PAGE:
My flatmate and I recently took a trip to Leipzig, which along with Berlin and Dresden is one of the three larger cities in eastern Germany. It’s a beautiful town, with terrific, old churches such as the Thomaskirche, where JS Bach used to work.
We happened to walk into the Thomaskirche during a musical rehearsal, with an orchestra up front and in the rear balcony, a choir in the rear balcony, a women’s choir in the front left, and a couple of solo vocalists up front. It sounded beautiful; I am sure the concert will be a terrific success.
Not far from the church, we ate lunch at a restaurant called Auerbach’s Kellar, which is prominently mentioned in Faust by Goethe, due to Goethe’s having eaten at the restaurant himself when he was studying in Leipzig. Having been in operation since the 1400s, it is one of the oldest restaurants in Leipzig.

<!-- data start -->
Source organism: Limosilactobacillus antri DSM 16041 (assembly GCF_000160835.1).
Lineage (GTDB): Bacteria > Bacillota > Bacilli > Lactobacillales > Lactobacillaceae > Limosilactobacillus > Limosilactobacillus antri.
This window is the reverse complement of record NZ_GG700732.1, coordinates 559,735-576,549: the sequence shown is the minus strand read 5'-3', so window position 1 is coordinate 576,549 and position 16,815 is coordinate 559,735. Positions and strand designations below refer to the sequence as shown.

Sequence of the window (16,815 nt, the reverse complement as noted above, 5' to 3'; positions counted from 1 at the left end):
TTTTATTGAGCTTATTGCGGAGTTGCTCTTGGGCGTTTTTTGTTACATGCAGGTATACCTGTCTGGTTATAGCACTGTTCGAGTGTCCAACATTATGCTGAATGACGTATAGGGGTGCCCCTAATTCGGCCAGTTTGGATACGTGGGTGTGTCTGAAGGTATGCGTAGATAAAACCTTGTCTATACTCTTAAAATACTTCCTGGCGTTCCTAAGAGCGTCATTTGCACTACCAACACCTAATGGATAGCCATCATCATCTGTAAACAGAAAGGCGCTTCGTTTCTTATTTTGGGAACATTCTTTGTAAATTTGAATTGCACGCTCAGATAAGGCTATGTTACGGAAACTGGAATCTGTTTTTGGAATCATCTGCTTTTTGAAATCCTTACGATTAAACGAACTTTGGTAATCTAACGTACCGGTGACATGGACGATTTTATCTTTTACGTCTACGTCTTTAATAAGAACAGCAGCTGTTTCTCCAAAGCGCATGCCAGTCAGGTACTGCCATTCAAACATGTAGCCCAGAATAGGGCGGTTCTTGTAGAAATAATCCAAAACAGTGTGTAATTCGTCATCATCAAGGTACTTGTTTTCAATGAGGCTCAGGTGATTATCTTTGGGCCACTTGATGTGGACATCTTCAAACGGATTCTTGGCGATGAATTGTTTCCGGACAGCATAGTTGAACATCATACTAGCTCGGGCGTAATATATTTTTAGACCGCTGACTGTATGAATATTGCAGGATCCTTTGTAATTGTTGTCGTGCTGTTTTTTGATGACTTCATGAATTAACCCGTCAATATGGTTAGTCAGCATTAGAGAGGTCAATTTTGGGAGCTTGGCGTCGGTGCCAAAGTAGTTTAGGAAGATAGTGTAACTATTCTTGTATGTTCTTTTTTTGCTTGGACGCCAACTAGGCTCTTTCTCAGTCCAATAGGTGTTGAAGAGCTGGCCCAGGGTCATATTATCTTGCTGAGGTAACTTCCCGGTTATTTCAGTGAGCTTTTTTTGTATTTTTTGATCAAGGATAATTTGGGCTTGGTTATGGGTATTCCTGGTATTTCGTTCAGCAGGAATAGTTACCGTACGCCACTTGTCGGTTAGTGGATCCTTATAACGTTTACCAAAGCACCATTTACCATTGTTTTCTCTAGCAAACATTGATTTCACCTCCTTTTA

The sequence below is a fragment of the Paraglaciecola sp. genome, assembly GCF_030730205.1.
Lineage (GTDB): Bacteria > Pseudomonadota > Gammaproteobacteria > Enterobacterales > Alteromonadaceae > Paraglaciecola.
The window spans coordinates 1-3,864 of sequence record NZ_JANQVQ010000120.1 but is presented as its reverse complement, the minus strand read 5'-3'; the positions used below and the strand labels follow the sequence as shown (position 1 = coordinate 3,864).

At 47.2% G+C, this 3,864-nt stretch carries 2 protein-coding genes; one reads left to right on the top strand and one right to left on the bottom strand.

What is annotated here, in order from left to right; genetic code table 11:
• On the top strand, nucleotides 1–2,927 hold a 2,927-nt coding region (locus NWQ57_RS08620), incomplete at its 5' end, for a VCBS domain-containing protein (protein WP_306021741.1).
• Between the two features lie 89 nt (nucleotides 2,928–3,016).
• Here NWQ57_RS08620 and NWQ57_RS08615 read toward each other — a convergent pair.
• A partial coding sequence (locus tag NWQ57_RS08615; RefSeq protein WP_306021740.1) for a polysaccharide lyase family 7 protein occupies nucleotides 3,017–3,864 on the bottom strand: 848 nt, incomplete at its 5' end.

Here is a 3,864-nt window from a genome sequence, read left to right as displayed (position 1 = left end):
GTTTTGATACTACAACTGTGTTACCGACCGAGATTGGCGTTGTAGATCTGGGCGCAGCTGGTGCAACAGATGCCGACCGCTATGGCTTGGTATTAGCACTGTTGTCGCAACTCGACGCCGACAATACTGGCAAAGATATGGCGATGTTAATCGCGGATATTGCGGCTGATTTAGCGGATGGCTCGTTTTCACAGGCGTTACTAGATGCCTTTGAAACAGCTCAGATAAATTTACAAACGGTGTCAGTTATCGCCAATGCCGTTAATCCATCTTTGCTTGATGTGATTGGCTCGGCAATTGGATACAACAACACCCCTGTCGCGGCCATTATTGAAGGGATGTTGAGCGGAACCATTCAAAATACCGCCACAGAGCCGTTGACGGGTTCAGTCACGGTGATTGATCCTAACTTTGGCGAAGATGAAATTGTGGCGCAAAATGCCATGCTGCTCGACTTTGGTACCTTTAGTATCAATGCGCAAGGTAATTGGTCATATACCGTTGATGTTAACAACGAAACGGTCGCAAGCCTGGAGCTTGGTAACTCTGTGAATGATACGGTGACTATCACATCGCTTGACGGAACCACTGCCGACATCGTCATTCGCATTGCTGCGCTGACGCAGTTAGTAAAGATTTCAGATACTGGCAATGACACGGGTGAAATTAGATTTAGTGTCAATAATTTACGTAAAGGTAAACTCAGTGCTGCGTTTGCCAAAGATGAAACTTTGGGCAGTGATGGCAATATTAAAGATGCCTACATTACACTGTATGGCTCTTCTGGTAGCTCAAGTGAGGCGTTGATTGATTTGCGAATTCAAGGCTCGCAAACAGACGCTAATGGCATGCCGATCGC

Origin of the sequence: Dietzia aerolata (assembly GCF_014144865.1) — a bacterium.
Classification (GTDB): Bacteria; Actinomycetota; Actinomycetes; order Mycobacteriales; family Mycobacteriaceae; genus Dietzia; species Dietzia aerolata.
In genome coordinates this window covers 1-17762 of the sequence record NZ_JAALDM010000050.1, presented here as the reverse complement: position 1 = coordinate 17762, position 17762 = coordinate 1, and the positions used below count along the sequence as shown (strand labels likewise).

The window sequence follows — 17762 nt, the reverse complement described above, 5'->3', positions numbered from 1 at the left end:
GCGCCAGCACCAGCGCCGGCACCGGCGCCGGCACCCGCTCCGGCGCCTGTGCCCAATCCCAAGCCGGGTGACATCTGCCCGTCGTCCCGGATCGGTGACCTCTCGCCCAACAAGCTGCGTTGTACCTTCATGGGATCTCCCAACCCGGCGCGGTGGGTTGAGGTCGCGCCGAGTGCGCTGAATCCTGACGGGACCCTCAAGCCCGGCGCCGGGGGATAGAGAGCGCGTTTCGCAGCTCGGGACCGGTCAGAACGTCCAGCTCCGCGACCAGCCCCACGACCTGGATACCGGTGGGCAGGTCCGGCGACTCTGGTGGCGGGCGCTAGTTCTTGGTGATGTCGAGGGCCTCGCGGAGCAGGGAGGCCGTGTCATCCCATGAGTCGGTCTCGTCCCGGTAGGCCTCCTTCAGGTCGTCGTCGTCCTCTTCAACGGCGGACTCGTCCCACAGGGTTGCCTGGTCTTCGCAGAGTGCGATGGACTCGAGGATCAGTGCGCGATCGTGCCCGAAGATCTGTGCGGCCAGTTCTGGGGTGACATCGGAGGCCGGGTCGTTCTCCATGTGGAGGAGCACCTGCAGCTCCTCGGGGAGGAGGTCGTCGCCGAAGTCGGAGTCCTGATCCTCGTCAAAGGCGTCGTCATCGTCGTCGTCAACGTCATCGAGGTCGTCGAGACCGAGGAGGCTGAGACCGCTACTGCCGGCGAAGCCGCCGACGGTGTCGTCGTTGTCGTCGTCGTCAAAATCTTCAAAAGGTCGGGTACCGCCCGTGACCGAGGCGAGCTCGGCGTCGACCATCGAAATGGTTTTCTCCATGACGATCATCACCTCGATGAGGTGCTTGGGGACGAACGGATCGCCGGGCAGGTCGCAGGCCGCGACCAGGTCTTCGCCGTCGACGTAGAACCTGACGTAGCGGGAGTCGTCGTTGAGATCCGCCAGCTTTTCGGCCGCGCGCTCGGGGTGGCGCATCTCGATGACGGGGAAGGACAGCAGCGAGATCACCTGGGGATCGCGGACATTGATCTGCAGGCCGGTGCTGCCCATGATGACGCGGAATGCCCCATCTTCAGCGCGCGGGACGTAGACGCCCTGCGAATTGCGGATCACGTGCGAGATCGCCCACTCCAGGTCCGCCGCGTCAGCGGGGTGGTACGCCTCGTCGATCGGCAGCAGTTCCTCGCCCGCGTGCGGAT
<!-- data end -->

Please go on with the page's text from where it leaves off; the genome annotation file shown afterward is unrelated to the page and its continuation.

In recent years, Leipzig has apparently been experiencing an economic boom. Some here describe it as “Berlin 20 years ago.” Yet despite the boom, crumbling East Germany-era buildings remain throughout the town. This one struck me as particularly conspicuous because it’s huge, blocked off with fences, and only two blocks (or so) from Leipzig’s main train station. The owners appear to have done the only thing they could with the property, condemned as it appears to be — they turned it into a billboard: